February 26, 2020 – Ash Wednesday
© 2020 Evan D. Garner
Audio of this sermon will be available later. Video of the service can be seen here.
Jesus tells us to beware of practicing our piety before others in order to be seen by them—that we’re supposed to go into our room and pray in secret and wipe our faces clean before we walk out of church. But, if we’re hiding our piety from other people, how in the world are we going to impress them? What good is a Lenten discipline if I don’t get to tell everyone about it? Why bother coming to church on Ash Wednesday if I don’t get to enjoy the smug satisfaction of seeing people give me funny looks when they notice the smear of “dirt” on my forehead? Right as we begin our Lenten practices, Jesus tells us that we’re supposed to carry them out in secret, where only God can see what we’re doing, in order that, by foregoing any earthly reward, we might obtain in its place a heavenly treasure. Heaven forgive me for disagreeing with Jesus, but I think someone should tell him that it’s a lot harder to impress God than other people.
God hears everyone’s prayers. God knows when we’re focused and when we’re rambling. God recognizes when we really mean it and when we’re just going through the motions. God sees when we start our morning with the Daily Office and when we prefer to piddle around on Facebook. Do we really think that our spiritual disciplines, when stacked up against those of every religious person from across the globe, are supposed to earn us a reward in heaven? When we give up chocolate or meat for Lent, do we think that makes a difference to God? When we give money to charity, do we think that the same God who sees how much money we spend on Amazon is all that impressed when we give $50 to help those in need?
Lent isn’t supposed to be a season to renew our relationship with God by impressing God or one another. It’s a season to renew that relationship by being honest with ourselves and with God. Something happens when we go into our room and shut the door and sit alone—just us and our Creator. A new possibility for spiritual growth and renewal unfolds when we push away all of the distractions and all strip off all of the pretense and sit down with the one who knows us better than we know ourselves. Lent isn’t a time to put on a good show. It’s a time for spiritual deconstruction—a chance to be stripped down to the bare bones of our faith and remember who we really are so that, come Easter, God might put us back together again.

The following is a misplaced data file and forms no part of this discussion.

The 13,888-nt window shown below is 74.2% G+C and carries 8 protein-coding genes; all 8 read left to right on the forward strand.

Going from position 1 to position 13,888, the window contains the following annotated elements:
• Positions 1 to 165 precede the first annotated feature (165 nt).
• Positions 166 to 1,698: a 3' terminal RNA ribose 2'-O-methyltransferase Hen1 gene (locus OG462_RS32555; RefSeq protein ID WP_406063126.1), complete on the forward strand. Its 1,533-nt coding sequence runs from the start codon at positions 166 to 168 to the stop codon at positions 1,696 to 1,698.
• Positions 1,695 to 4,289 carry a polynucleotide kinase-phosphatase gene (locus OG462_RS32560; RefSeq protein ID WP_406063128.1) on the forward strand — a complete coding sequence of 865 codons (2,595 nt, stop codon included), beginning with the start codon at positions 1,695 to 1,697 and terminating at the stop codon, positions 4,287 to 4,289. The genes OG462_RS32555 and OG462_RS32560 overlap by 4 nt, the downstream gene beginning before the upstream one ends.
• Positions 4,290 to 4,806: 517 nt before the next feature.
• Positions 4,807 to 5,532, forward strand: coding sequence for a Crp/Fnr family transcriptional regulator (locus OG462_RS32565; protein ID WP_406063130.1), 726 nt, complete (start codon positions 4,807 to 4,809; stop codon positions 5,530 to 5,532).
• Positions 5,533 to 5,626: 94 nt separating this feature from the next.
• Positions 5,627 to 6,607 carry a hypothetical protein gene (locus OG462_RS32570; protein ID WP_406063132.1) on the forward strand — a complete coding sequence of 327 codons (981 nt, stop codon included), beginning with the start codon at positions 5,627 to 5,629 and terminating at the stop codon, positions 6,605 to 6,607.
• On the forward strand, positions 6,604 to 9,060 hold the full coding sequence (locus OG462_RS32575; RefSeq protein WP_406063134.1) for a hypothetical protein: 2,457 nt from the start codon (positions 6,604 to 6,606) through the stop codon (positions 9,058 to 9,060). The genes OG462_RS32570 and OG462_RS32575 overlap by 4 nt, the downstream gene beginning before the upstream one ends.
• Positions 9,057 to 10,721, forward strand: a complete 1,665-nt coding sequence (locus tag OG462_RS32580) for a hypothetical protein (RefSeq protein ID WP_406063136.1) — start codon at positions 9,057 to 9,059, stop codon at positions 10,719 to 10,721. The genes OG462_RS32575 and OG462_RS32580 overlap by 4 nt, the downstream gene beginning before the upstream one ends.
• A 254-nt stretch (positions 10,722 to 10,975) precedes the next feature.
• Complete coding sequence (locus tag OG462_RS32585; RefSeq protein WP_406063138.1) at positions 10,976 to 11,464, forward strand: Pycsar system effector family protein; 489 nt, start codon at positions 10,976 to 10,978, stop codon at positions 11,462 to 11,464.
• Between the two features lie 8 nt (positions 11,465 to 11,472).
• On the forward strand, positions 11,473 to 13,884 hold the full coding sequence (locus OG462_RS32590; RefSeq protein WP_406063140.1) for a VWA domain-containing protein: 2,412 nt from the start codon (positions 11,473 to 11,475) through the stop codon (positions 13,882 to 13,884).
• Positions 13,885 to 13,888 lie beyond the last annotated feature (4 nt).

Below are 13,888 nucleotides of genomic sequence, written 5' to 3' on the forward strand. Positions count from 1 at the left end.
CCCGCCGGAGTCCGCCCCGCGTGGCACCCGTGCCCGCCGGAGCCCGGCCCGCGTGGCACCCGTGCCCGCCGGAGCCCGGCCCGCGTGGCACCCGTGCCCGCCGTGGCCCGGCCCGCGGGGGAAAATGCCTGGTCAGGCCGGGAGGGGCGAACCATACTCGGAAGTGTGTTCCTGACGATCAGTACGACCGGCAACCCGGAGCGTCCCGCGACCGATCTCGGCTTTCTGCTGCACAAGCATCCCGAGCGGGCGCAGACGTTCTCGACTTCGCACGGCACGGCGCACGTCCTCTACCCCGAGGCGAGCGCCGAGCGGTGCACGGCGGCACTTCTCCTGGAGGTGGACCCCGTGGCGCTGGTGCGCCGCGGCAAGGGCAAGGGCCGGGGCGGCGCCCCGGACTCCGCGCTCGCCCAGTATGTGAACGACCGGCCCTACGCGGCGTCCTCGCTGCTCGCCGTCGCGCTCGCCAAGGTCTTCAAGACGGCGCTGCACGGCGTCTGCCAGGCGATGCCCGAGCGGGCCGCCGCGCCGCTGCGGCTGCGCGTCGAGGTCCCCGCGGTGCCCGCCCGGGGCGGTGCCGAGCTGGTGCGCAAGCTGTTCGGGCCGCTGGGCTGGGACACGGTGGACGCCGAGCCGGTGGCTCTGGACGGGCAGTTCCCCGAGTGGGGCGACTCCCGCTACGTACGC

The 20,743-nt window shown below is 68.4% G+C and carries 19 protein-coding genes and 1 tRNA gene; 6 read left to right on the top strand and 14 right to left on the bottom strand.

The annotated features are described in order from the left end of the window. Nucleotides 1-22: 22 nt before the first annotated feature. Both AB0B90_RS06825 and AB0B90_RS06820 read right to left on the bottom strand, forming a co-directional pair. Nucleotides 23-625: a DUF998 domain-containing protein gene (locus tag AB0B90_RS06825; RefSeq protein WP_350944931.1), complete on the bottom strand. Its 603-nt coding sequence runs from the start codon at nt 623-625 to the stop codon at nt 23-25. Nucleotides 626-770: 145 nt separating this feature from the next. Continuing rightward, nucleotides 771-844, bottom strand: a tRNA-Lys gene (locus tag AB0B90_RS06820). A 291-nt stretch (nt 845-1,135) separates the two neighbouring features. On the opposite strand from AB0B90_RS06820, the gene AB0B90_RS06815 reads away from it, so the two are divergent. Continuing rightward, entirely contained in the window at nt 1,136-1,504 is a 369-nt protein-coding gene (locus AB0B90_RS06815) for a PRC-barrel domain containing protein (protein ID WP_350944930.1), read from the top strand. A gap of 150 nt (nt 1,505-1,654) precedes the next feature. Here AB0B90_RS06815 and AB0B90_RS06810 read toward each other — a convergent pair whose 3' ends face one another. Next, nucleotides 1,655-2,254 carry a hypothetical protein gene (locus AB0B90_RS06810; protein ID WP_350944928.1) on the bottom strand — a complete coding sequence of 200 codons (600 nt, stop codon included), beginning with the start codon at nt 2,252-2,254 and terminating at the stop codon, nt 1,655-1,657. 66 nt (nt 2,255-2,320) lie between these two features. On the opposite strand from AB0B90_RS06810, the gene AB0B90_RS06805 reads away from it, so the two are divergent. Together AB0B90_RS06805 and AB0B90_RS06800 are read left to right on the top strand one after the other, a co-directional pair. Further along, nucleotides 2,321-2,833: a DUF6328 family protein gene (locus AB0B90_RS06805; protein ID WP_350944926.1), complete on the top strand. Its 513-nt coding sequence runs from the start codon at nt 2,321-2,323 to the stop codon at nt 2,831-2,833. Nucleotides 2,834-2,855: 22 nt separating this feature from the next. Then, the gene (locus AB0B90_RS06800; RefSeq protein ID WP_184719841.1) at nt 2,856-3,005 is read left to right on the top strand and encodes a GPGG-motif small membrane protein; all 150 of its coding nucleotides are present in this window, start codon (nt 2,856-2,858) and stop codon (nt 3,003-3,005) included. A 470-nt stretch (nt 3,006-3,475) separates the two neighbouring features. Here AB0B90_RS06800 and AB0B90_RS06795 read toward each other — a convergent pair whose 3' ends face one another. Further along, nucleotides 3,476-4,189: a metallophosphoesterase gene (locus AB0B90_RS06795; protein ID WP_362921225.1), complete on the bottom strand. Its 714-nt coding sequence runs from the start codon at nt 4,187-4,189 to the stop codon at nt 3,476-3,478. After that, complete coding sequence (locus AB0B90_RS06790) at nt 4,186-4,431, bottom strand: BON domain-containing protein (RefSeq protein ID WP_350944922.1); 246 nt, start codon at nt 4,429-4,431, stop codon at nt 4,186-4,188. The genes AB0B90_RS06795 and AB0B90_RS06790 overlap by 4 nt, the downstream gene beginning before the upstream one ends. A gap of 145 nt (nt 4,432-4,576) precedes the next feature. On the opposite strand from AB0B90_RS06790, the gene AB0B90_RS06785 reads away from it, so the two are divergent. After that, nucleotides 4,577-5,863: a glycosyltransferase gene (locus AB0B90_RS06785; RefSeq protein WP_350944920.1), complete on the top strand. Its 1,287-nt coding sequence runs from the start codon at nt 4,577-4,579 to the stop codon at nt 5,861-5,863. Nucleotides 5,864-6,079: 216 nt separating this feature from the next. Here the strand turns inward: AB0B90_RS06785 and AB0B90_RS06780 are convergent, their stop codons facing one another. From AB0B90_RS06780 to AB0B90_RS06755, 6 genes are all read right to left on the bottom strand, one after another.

We fast to remember that we are mortal and yet sustained by the giver of all good things. We give alms to remember that we, too, survive only on the bountiful goodness of our maker. We pray not to fill the space between us and God with our own utterances but to make space and silence for God’s Spirit to speak in us and through us and thus beckon our hearts back into the heart of God. In every way, Lent is about giving up—the surrender, the yielding, the mortification of ourselves before God so that we might reconnect with the one who loves not the person we pretend to be but the person we really are.
Lent, therefore, is a season to live with dangerous honesty. It is a time to stop pretending and seek our true selves and to let that true self sit exposed before God. For our whole lives, we have been putting on layer after layer of pretense—so much so that we have forgotten that it is possible for God to love the real self inside of us. And so, this Lent, we go on the terrifying yet liberating journey back inside ourselves, into our room, behind shut doors, in order to encounter the one who comes and meets us in that scary and vulnerable silence—the one who sees us and knows us and loves us anyway.
These forty days are a chance for you to practice the spiritual art of allowing the inside of your life to shape the outside instead of trying to do it the other way around. You can’t make God love you any more no matter how beautiful and impressive your spiritual practices might be. And you can’t make God love you any less no matter how empty and pretentious they are. God already knows who you really are, and God loves you just the same anyway. No matter what, at your very core, you are a beloved child of God—the God who hates absolutely nothing that God has made. How will your Lenten journey be a return to that fundamental truth? What shape will your Lenten disciplines take if your spiritual practices aren’t an attempt to convince anyone that you are worthy of love but a reflection of your faith in the one who already loves the real you?